About The Book
South Africa’s preeminent crime fiction writer, Deon Meyer is internationally acclaimed for his razor’s-edge thrillers, unforgettable characters, and nuanced portrayals of contemporary life in his native country. The fifth pulse-pounder starring Captain Benny Griessel, a lead detective in South Africa’s priority crimes unit, delves into the country’s burgeoning tech and wine industries.
A week before Christmas, a young photographer discovers a plastic-wrapped corpse amidst the sand dunes north of Cape Town. The only thing found on the corpse is a dead iPhone, but it doesn’t take long for the police to identify the body as that of Ernst Richter–the tech whiz behind MyAlibi, an Internet service that provides unfaithful partners with sophisticated cover stories to hide an affair. Meanwhile, Benny Griessel is called to the scene of a multiple homicide involving a former colleague, and four years of sobriety are undone on the spot. He emerges from his drunken haze determined to quit the force, but the indomitable Major Mbali Kaleni, now his boss, wants Griessel on the Richter case. The high-profile murder has already been the subject of fierce media speculation, with questions swirling about the potential for motive: Could the perpetrator be one of the countless jilted spouses? An aggrieved client?
Before the week is out, an unexpected connection to a storied family winery comes to light, and Griessel’s reputation is again on the line. Mounting toward a startling conclusion, Icarus is another exceptional novel from the “King of South African Crime.”
“Deon Meyer’s name on the cover is a guarantee of crime writing at its best.” —Tess Gerritsen, New York Times bestselling author of Playing with Fire
“Meyer delivers another expertly crafted thriller that feels exceptionally timely.” —Booklist
“Excellent . . . The richness of the characters, especially the multifaceted Benny, elevates this above most contemporary police procedurals.” —Publishers Weekly (starred review)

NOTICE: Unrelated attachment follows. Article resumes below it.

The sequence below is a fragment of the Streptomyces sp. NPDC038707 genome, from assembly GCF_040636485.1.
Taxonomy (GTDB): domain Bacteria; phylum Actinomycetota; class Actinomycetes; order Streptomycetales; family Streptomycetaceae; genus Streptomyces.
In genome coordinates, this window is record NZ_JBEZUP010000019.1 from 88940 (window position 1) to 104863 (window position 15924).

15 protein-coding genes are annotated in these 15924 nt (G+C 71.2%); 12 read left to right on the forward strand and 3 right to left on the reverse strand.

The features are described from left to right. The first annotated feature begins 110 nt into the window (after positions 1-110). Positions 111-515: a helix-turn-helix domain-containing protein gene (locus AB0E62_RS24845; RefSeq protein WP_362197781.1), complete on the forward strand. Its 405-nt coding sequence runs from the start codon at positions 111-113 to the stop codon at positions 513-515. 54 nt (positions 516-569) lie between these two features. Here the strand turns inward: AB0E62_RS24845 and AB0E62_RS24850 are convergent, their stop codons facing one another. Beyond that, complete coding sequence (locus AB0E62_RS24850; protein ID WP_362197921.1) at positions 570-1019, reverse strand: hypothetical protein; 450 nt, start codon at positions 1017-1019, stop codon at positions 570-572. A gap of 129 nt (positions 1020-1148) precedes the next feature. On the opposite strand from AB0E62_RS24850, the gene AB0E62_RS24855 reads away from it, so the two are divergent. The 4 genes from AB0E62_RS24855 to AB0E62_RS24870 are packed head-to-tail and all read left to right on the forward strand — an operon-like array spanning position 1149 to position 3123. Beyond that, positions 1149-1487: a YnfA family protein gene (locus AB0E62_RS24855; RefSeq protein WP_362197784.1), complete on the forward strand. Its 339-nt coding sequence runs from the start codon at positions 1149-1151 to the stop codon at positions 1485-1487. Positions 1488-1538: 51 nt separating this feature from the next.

“Present[s] an unvarnished picture of the social divisions in post-apartheid South Africa.” —Lorien Kite, Financial Times (Best Books of 2015)
“Deon Meyer’s South Africa is laid bare in Icarus; it is as glittering and hard as the diamonds his country is famous for . . . Meyer utilizes the crime fiction genre as an apparatus to create a multifaceted, unsparing picture of his country.” —Independent (UK)
“South African author Deon Meyer’s Benny Griessel series is one of the high points of contemporary crime fiction, and the fifth title, Icarus, is his best yet . . . [An] expertly engineered tale of sex, lies, and fraud.” —Laura Wilson, Guardian (Best Recent Crime Fiction Novels)
“Excellent.” —Publishers Weekly (Best Audiobooks of 2015)
Shortlisted for the 2016 CWA International Dagger Award
Shortlisted for the 2016 Nielsen Booksellers’ Choice Award
An Amazon Best Book of the Month
Named a Best Book of the Year by the Boston Globe and Financial Times
One of Publishers Weekly‘s Best Audiobooks of 2015
Cupido’s face was somber as he approached.
“Benna, you don’t need to go inside. Our work here is done.” Griessel could hear the tone in his colleague’s voice, the false businesslike note hiding his dismay.
“I didn’t drive all this way to . . . What’s going on, Vaughn? What happened here?”
“Trust me, Benna, please. It’s an open-and-shut, let’s go.”
Benny felt his temper rising. What was wrong with Cupido? “Are you going to tell me what’s going on, or must I see for myself?”
“Benna, for once in your life, trust me.”
“Jissis,” said Griessel and began walking towards the front door.
“It’s Vollie,” said Cupido.
Griessel froze. “Vollie?”
“Ja. Our Vollie. And his family.”
Adjutant Tertius van Vollenhoven, who had worked with both of them before, back when the Provincial Detective Branch still existed. Vollie, who went home on weekends and brought back seafood for the whole team on Mondays.
The man who had caught two serial killers on the Cape Flats in four years, through endless patience and dedication. And then he left. He said he had done his bit, he wanted a quieter life, wanted to save his marriage, wanted to see his children grow up. But everyone knew it was the trauma of the investigations.
“What happened, Vaughn?”
Cupido’s voice was barely a whisper. “Vollie shot them, last night, and then shot himself.”